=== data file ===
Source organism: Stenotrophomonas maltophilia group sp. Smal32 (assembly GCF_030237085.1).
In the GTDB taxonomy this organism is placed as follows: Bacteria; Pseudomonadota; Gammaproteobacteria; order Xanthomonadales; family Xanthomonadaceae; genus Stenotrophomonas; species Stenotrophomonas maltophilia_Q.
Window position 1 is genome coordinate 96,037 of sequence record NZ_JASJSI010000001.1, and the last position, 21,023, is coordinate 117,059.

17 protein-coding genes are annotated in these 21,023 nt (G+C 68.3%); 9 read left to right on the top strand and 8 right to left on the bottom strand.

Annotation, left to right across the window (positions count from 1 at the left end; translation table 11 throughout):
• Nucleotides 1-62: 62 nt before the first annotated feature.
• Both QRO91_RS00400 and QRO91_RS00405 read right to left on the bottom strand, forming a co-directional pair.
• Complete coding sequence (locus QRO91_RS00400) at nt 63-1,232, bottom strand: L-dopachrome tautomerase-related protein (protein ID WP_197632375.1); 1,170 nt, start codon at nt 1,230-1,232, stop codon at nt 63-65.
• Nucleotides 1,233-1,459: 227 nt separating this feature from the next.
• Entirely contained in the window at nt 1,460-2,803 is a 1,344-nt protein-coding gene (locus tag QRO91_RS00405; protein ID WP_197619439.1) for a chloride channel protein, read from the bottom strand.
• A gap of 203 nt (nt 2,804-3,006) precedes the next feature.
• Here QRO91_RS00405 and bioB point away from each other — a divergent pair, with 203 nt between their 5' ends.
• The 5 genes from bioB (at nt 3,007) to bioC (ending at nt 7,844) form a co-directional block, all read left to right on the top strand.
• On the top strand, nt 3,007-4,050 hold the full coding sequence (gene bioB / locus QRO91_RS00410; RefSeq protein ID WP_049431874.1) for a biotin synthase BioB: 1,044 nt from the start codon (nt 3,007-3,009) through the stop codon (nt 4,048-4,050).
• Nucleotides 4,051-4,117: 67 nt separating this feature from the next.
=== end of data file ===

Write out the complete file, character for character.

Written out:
Source organism: Stenotrophomonas maltophilia group sp. Smal32 (assembly GCF_030237085.1).
In the GTDB taxonomy this organism is placed as follows: Bacteria; Pseudomonadota; Gammaproteobacteria; order Xanthomonadales; family Xanthomonadaceae; genus Stenotrophomonas; species Stenotrophomonas maltophilia_Q.
Window position 1 is genome coordinate 96,037 of sequence record NZ_JASJSI010000001.1, and the last position, 21,023, is coordinate 117,059.

17 protein-coding genes are annotated in these 21,023 nt (G+C 68.3%); 9 read left to right on the top strand and 8 right to left on the bottom strand.

Annotation, left to right across the window (positions count from 1 at the left end; translation table 11 throughout):
• Nucleotides 1-62: 62 nt before the first annotated feature.
• Both QRO91_RS00400 and QRO91_RS00405 read right to left on the bottom strand, forming a co-directional pair.
• Complete coding sequence (locus QRO91_RS00400) at nt 63-1,232, bottom strand: L-dopachrome tautomerase-related protein (protein ID WP_197632375.1); 1,170 nt, start codon at nt 1,230-1,232, stop codon at nt 63-65.
• Nucleotides 1,233-1,459: 227 nt separating this feature from the next.
• Entirely contained in the window at nt 1,460-2,803 is a 1,344-nt protein-coding gene (locus tag QRO91_RS00405; protein ID WP_197619439.1) for a chloride channel protein, read from the bottom strand.
• A gap of 203 nt (nt 2,804-3,006) precedes the next feature.
• Here QRO91_RS00405 and bioB point away from each other — a divergent pair, with 203 nt between their 5' ends.
• The 5 genes from bioB (at nt 3,007) to bioC (ending at nt 7,844) form a co-directional block, all read left to right on the top strand.
• On the top strand, nt 3,007-4,050 hold the full coding sequence (gene bioB / locus QRO91_RS00410; RefSeq protein ID WP_049431874.1) for a biotin synthase BioB: 1,044 nt from the start codon (nt 3,007-3,009) through the stop codon (nt 4,048-4,050).
• Nucleotides 4,051-4,117: 67 nt separating this feature from the next.